In article <email@example.com>, firstname.lastname@example.org wrote:
> On Tuesday, 25 June 2013 17:07:36 UTC+2, dull...@sprynet.com wrote: > >> There are not uncountably many reals, neither in the natural order nor in > >> the well-order. > > > > That's very funny. > > That's easily provable: > > Consider a Cantor-list that contains a complete sequence (q_k) of all > rational numbers q_k. The first n digits of the anti-diagonal d are > d_1, d_2, d_3, ..., d_n. It can be shown *for every n* that the Cantor- > list beyond line n contains infinitely many rational numbers q_k that > have the same sequence of first n digits as the anti-diagonal d.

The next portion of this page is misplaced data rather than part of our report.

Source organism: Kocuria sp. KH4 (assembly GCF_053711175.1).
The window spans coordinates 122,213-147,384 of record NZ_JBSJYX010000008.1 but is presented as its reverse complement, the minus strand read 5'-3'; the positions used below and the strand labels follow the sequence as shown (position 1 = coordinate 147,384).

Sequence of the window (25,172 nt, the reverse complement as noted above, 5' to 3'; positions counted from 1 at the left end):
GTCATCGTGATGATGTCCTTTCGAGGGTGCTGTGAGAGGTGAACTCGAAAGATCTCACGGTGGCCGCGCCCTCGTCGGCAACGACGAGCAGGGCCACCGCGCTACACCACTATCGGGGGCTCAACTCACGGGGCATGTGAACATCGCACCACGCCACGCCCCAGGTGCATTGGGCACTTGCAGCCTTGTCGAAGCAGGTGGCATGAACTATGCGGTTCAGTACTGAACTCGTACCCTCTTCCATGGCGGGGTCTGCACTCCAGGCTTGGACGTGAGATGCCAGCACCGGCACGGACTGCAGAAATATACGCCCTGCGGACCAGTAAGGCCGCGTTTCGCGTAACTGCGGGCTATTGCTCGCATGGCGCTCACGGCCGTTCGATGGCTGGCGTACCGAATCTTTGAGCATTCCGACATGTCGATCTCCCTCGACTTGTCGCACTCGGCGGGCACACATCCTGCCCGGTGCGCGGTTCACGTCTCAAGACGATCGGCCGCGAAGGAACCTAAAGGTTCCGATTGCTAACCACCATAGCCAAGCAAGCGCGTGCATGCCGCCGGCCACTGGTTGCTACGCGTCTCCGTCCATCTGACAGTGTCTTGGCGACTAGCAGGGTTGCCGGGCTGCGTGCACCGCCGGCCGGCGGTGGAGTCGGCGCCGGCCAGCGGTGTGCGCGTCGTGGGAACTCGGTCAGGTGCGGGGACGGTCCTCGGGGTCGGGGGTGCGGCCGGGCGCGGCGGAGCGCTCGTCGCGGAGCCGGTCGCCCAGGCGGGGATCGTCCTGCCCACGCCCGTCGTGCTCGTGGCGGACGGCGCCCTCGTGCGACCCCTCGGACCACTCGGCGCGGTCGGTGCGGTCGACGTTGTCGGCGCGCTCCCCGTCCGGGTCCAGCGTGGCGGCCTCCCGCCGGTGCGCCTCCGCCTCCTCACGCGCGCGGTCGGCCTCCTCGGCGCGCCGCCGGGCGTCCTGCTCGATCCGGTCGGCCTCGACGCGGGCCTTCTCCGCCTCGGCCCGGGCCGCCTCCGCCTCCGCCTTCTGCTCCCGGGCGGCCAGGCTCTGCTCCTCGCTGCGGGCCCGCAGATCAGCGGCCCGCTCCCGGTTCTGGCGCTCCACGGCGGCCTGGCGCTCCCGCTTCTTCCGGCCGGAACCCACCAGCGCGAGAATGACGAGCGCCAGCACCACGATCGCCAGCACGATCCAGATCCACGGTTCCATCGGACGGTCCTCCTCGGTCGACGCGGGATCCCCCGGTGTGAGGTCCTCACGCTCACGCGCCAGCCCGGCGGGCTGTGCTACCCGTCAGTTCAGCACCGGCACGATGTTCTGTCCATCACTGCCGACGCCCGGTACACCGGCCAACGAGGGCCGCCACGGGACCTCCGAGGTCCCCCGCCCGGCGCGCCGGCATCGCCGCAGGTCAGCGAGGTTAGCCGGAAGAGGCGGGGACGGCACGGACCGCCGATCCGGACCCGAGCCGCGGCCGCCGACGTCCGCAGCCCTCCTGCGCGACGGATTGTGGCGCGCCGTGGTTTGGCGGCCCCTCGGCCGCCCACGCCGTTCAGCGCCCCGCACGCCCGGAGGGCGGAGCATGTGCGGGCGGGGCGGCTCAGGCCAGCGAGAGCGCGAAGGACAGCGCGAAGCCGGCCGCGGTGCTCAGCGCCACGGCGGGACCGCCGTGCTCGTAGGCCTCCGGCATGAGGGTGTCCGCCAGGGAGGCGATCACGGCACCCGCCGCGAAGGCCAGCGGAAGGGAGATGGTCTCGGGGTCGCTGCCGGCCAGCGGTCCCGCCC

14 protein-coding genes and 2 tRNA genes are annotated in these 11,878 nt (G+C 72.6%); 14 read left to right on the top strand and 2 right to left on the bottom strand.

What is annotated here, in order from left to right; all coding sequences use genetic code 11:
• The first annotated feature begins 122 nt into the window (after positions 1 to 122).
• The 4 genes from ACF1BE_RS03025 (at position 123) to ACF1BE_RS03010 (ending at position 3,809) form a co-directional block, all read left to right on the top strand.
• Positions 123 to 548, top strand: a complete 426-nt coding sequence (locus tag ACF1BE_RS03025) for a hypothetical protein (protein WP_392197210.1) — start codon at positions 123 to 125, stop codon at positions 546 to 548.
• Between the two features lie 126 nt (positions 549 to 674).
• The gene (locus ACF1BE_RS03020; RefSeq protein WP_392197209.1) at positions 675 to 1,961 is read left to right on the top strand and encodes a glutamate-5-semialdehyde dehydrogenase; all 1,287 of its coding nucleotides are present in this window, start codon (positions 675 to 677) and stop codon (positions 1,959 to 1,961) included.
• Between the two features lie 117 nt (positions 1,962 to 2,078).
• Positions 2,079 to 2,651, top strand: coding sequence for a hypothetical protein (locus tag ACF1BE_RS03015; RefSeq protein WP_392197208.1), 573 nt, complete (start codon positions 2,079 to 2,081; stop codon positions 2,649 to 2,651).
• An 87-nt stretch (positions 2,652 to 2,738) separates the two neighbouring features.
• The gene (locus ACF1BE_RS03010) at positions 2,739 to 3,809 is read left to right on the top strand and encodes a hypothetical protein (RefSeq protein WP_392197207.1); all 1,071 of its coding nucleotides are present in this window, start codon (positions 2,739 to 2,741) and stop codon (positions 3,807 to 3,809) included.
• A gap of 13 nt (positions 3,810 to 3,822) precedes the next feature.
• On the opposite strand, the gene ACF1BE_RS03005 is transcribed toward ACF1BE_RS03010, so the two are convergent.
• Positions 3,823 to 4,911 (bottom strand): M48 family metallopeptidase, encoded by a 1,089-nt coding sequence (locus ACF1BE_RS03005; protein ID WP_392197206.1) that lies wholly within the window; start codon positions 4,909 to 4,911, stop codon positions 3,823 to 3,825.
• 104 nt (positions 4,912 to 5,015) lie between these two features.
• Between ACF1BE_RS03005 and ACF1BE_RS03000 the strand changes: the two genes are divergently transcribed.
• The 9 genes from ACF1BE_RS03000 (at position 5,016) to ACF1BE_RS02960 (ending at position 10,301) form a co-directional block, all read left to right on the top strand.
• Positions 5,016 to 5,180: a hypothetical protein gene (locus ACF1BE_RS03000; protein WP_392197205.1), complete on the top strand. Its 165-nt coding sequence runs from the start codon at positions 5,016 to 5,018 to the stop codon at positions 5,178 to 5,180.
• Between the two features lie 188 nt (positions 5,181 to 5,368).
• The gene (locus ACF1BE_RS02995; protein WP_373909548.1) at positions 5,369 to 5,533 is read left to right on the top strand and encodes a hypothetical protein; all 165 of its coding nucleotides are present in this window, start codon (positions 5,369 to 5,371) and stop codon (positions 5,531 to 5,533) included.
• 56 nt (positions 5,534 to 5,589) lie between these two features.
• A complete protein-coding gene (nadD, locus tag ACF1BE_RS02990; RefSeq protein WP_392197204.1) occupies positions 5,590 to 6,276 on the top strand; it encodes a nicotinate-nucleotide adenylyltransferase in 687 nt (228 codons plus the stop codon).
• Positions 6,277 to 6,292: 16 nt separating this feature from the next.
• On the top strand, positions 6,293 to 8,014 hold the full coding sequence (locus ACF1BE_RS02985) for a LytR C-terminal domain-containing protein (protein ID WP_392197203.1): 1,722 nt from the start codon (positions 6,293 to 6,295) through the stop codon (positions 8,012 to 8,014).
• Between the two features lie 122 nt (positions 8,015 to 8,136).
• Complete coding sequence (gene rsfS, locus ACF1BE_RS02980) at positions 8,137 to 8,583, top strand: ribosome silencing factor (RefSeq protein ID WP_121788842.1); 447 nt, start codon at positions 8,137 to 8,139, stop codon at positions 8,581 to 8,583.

Thus at most proving that one countable set of rationals surjects onto another countable set of rationals, but does no more than that. >
> For all n exists k: > d_1, d_2, d_3, ..., d_n = q_k1, q_k2, q_k3, ..., q_kn.
So what? That does not prove that there exists any k for all n.